Baseball Books for the Long Winter
With free agency just beginning and the topics to discuss for the Royals few and far between, I thought I’d go a little different direction today. I’ve been reading a new book with baseball as its backdrop and I think a lot of you are big readers as well, so I thought I’d talk about a few great books to get you through the winter and keep you in the baseball spirit. These aren’t necessarily the best baseball books out there, but I’ve enjoyed all of them, and I hope you enjoy them, too. A quick plug for the site, though. If you do choose to purchase any of these books through Amazon.com, please click one of the ads on the site and purchase through there to help support Pine Tar Press. We appreciate all the help!
- The Art of Fielding¬†by Chad Harbach – This is a book I’m currently enjoying but came to me with great recommendation and is not disappointing one bit so far.¬†Henry Skrimshander is a great defensive shortstop who, as far as I’ve gotten, learns to hit a little bit and I’m guessing he goes onto a career in the big leagues. This book, so far, is so good that I don’t even mind how much he loves the St. Louis Cardinals.
- The Greatest Show on Dirt by James Bailey – This book is a look at a man who was sick and tired of his life and decided to go back to work in the minor leagues. It’s set in Durham and basically tells the story of life working in the minor leagues before it got as¬†glamorous¬†as it is today. And it isn’t glamorous today.
- Moneyball by Michael Lewis – I imagine many of you have already read this one or at the very least seen the movie. I recommend this book for a second, third or fourth read. It’s just such a great look at everything about the Oakland Athletics and the way they built their team in the early 2000s. The only thing I dislike about this book is the fact that it’s made people believe that the “Moneyball way” is all about on base percentage. And that people think Billy Beane wrote the book. It’s still a great read.
- Ball Four by Jim Bouton – This is a great book that shows an inside look at the way baseball works. When it was first published over 40 years ago, baseball as an establishment absolutely hated it because it showed so much that people didn’t want the world to see. Amazingly, it’s still a fantastic read.
- The Natural¬†by Bernard Malamud – Yes, this is the book that led to the movie. It is, of course, about the wildly talented Roy Hobbs and his comeback to lead a bad team to the pennant. The movie is great. The book is better.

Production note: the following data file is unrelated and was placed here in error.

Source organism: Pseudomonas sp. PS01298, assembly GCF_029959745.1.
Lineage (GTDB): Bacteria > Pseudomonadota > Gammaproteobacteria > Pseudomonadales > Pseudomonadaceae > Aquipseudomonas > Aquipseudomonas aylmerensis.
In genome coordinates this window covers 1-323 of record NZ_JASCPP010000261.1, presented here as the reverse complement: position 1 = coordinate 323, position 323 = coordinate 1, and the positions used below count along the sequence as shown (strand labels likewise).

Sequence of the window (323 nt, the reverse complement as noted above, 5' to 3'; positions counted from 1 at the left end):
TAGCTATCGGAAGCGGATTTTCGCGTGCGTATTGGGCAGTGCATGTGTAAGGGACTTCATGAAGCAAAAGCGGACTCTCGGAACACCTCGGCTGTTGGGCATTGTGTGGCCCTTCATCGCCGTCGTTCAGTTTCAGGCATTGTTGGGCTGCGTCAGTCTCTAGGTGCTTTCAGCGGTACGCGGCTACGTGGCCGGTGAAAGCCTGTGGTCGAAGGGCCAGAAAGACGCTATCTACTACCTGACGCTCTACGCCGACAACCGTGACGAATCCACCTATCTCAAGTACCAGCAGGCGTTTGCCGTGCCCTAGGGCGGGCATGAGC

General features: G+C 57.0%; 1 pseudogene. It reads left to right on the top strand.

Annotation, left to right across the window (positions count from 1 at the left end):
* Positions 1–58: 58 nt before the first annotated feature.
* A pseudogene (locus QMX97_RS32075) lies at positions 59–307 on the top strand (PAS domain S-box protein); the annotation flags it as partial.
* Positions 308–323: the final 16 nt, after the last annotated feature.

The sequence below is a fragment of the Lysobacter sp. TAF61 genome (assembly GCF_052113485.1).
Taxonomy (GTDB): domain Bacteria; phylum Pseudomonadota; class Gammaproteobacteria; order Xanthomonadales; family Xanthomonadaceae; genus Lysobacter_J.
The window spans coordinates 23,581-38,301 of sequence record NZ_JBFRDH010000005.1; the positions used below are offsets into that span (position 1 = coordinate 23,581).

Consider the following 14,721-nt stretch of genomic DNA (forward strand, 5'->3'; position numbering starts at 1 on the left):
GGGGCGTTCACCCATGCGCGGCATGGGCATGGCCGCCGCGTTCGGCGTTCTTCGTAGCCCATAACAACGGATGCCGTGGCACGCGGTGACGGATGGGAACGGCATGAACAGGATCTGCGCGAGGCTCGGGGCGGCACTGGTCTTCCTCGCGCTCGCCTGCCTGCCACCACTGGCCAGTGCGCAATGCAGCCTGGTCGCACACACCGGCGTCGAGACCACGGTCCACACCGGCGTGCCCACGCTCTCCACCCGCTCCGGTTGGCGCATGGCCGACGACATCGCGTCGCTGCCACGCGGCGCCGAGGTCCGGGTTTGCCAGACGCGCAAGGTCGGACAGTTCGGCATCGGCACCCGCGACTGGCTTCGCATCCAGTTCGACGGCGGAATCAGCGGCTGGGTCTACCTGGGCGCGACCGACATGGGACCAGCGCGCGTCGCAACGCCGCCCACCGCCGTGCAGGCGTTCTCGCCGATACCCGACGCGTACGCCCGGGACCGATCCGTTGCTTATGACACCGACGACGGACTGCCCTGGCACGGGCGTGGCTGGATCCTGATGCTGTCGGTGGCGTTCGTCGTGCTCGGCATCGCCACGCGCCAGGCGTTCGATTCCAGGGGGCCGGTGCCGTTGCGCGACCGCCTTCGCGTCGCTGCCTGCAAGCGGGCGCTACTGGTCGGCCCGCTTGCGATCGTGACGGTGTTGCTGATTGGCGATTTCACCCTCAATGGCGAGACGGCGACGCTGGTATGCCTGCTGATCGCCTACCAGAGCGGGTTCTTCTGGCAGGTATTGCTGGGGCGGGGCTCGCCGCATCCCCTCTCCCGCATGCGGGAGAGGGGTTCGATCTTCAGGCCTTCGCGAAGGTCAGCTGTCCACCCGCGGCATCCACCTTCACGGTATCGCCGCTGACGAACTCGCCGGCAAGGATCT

- Juiced¬†by Jose Canseco – I’m not usually one to promote a guy like Jose Canseco, but this book is an entertaining read and when the offseason drags on and on like it is wont to do, sometimes its fun to read something that might be a little ridiculous. Regardless, it’s fun to read the names Canseco mentions and then think about it in the context of the era. It might make you a little more skeptical than you were before, but all in all it’s a light read that’ll kill a couple days.
- The Soul of Baseball by Joe Posnanski – I almost forgot to include this on the list, but I think if you’re that interested in this look at books you’ve probably read this already. Joe Posnanski basically shadowed Buck O’Neill and got to learn all the great stories that one of the most interesting men in baseball history had to offer. I can tell you that I read this book in the span of about three nights while I was in college (and yes, I did do some studying). It’s such a quick read that you’ll be disappointed when you reach the last page. You might even want to read it again.
- The Yankee Years by Joe Torre and Tom Verducci – I thought I’d hate this book, but it came highly recommended to me. It dragged at times, but Torre’s recollection of his first year in New York and how he almost lost his job countless times was just so interesting to keep me riveted through most of the book. Some of the stories are tough to relate to as a fan of the Royals, but Torre and Verducci do a surprisingly good job at making some of the Yankees seem like sympathetic figures.
Go ahead and list anything I may have missed in the comment section. In those cold, winter months, reading about baseball is all we have!
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